Utterly Me, Clarice Bean (英語) ペーパーバック – 2005/3/3
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"Fans of Child's irrepressible, impulsive picture-book heroine — as well as kids who have not yet had the pleasure of making her acquaintance — will devour her first chapter-book adventure." — PUBLISHERS WEEKLY
It's not easy to concentrate at school when mysterious things are happening all around you. In fact, Clarice Bean is starting to feel just like her favorite heroine: Ruby Redfort, schoolgirl detective. Clarice and her utterly best friend, Betty Moody, are planning to ace their book project about Ruby and win the class prize, until Betty disappears into thin air, and horrible teacher Mrs. Wilberton teams Clarice up with the naughtiest boy in school. Will her new partner ruin everything? Will Betty ever come back? And what on earth happened to the silver trophy everyone's hoping to win? Lauren Child brings her trademark wacky wit and eccentric visual energy to a full-length, fastpaced Clarice Bean episode that will charm even the most capricious reader.
Clarice Bean is the more literate version of Junie B. Jones: sassy, slightly too confident of her abilities, winning in her no-nonsense view of the world.
A perfect choice for reading aloud or for newly independent chapter-book readers, this will utterly captivate a wide audience.
Fans of Child's irrepressible, impulsive picture-book heroine — as well as kids who have not yet had the pleasure of making her acquaintance — will devour her first chapter-book adventure. . . . Once again, Clarice Bean is utterly a charmer.
The flibbertigibbet, middle-child star of three picture books jumps to a more extended format without losing her exuberance, short attention span, or stream-of-consciousness style of narration.
I liked the descriptions of Clarice Bean, her family, friends and school mates. Everybody probably has known such people in their life times.
Clarice loves to read Ruby Redfort ace detective with her detective helper Hitch. Her friend Betty Moody loves the books as well and one day in school, they get an assignment to do a presentation about a book. Clarice at first is stumped for a choice; especially, when Betty mysteriously disappears.
In a stroke of imagination, she decides on the Redfort books and to her surprise she gets teamed up with the class troublemaker Karl Wrenbury since Betty is missing.
Mystery abounds as somebody floods the boys bathrooms, where did Betty go?, who stole a trophy, will the arch-nemesis Grace Grapello spoil the book project, Clarice's mother is acting strange and why is her brother Kurt a stranger to cleanliness becoming clean and talking to people?
This is a good book for a young girl. The wandering style and imagination of Clarice is fun. Especially with the wavy sentences and fun artwork.
If you are reading it; you have to try and imagine the character talking and read the same way! It will add to the story.
Overall it's a fun read. However, I found my girl getting confused at times when the story switched to a passage of Ruby Redfort.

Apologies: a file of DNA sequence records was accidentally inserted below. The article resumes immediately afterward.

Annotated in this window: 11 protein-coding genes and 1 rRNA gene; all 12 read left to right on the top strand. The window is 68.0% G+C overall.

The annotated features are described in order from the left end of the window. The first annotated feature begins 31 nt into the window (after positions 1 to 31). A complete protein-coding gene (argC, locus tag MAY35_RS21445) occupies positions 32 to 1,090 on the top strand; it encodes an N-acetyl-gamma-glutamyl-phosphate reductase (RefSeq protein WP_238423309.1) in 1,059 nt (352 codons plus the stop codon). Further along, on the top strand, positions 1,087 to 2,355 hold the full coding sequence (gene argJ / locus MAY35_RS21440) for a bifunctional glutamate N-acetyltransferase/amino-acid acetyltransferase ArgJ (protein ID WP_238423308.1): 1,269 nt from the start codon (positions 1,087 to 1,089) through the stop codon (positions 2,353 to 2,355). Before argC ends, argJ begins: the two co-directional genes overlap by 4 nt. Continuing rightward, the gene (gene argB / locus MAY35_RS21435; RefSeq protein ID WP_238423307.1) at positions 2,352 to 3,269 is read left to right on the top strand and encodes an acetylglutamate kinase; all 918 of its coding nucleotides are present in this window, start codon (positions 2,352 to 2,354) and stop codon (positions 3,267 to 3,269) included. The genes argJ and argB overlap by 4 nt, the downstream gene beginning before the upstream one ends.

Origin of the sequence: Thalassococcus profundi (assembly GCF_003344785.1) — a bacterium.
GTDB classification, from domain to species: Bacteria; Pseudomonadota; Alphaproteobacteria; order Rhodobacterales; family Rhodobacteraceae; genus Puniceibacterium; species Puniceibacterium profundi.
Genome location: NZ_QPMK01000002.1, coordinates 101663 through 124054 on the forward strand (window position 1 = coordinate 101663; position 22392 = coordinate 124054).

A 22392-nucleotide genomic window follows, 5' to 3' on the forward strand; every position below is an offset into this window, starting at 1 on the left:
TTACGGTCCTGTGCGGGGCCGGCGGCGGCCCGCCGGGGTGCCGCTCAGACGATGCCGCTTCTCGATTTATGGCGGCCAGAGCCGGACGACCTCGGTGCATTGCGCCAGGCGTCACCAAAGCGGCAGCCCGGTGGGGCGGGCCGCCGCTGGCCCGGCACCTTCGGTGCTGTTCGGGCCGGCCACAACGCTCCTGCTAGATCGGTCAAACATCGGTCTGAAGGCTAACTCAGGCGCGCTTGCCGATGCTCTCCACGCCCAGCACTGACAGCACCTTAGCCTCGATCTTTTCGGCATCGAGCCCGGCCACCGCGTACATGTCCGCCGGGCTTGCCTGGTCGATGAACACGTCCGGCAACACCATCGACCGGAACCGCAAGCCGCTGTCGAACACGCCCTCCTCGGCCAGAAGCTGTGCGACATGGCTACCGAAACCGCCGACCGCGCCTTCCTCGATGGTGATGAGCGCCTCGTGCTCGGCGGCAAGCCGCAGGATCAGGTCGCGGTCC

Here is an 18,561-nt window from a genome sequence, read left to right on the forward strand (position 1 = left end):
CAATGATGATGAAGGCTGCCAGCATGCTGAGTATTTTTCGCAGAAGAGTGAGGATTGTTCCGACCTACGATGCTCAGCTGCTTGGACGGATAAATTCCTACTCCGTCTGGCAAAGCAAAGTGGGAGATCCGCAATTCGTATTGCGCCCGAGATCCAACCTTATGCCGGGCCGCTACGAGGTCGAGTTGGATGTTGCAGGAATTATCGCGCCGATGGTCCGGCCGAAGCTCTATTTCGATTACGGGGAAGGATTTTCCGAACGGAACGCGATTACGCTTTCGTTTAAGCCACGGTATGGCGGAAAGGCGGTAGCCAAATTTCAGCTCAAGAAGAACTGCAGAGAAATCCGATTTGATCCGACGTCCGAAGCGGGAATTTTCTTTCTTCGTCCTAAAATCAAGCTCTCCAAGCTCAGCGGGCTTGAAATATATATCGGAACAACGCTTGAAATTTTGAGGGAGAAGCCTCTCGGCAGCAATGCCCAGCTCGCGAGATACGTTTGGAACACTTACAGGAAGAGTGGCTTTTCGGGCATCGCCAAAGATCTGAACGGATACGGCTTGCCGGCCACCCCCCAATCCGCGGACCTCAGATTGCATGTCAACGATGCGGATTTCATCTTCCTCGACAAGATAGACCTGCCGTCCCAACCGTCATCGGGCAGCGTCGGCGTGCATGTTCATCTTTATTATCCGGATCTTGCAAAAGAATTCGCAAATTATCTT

On to the next book!
Clarice and her best friend Betty Moody love the mystery series with heroine Ruby Redfort, so it seems natural that they would use the Redfort books for a school project.
Now that seems simple enough, but then Betty goes missing - and Clarice and the school's problem child are paired together for the book project. Clarice doesn't initially like the pairing, but as she and Karl work together, she realizes that he's got great ideas and is really pretty nice.
The problems begin when Betty returns and becomes jealous of the relationship that has developed between Clarice and Karl. When the project trophy disappears, Karl is accused of stealing it. Clarice is determined to solve the mystery and clear Karl's name. Is she successful in solving the mystery? And what about the friendship between Clarice and Betty?
I enjoyed the characters, the life-like feelings of a child about her life. The illustrations are entertaining. On some pages the writing streams and swirls around the page. This is a grand book for children between the ages of 7-10. Armchair Interviews suggests parents, grandparents read this together with the important children in their lives. It will be a wonderful time spent together.
When the class is assigned to do a book project, Clarice expects to work with Betty. Nothing seems to go right: Betty goes away for some mysterious reason; their teacher doesn't like Clarice's book choice; and worst of all, Clarice must partner with Karl Wrenbury for the project.
Will Betty ever come back? Will Karl ruin the project? Will nothing turn out properly? It is so utterly stressful!
Young girls are sure to enjoy Clarice's wandering style. Swirling sentences, amusing doodles, and utterly packed with adverbs, this chapter book is entertaining. Adults may find the excessive use of adverbs and certain writing affectations to be annoying, but grade schoolers aren't likely to notice or care.
Because this reviewer is both an adult and a writer, it is difficult to award this book more than "4-Balloons," but it is more important to keep in mind the intended audience. Girls are sure to identify with and love Clarice Bean. Lauren Child's "Clarice Bean" books make reading fun, which is utterly important.
Reviewed by Christina Wantz Fixemer
4.5 Balloons for WUAT Kids; 5 Stars for Amazon